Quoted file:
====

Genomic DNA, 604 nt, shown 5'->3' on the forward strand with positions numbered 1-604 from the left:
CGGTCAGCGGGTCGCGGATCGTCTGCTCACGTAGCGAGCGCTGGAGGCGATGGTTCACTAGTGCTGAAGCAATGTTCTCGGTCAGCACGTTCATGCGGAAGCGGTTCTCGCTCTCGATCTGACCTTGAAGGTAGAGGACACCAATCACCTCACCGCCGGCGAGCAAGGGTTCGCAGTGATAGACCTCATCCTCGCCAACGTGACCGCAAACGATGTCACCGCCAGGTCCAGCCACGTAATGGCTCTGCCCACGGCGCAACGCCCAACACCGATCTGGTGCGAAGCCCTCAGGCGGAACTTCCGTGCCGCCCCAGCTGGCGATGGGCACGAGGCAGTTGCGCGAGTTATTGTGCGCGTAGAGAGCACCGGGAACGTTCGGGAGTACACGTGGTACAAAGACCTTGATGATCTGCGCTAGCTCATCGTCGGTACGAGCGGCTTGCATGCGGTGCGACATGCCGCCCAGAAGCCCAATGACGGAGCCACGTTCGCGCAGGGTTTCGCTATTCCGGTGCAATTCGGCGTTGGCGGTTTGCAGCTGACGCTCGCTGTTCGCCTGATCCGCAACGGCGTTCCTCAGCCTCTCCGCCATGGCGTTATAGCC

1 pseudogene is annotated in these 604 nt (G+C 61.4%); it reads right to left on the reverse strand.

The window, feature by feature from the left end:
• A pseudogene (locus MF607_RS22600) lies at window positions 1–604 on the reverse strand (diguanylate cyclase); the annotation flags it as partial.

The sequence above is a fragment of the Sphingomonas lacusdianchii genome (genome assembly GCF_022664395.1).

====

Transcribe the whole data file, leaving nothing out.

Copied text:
Genomic DNA, 604 nt, shown 5'->3' on the forward strand with positions numbered 1-604 from the left:
CGGTCAGCGGGTCGCGGATCGTCTGCTCACGTAGCGAGCGCTGGAGGCGATGGTTCACTAGTGCTGAAGCAATGTTCTCGGTCAGCACGTTCATGCGGAAGCGGTTCTCGCTCTCGATCTGACCTTGAAGGTAGAGGACACCAATCACCTCACCGCCGGCGAGCAAGGGTTCGCAGTGATAGACCTCATCCTCGCCAACGTGACCGCAAACGATGTCACCGCCAGGTCCAGCCACGTAATGGCTCTGCCCACGGCGCAACGCCCAACACCGATCTGGTGCGAAGCCCTCAGGCGGAACTTCCGTGCCGCCCCAGCTGGCGATGGGCACGAGGCAGTTGCGCGAGTTATTGTGCGCGTAGAGAGCACCGGGAACGTTCGGGAGTACACGTGGTACAAAGACCTTGATGATCTGCGCTAGCTCATCGTCGGTACGAGCGGCTTGCATGCGGTGCGACATGCCGCCCAGAAGCCCAATGACGGAGCCACGTTCGCGCAGGGTTTCGCTATTCCGGTGCAATTCGGCGTTGGCGGTTTGCAGCTGACGCTCGCTGTTCGCCTGATCCGCAACGGCGTTCCTCAGCCTCTCCGCCATGGCGTTATAGCC

1 pseudogene is annotated in these 604 nt (G+C 61.4%); it reads right to left on the reverse strand.

The window, feature by feature from the left end:
• A pseudogene (locus MF607_RS22600) lies at window positions 1–604 on the reverse strand (diguanylate cyclase); the annotation flags it as partial.

The sequence above is a fragment of the Sphingomonas lacusdianchii genome (genome assembly GCF_022664395.1).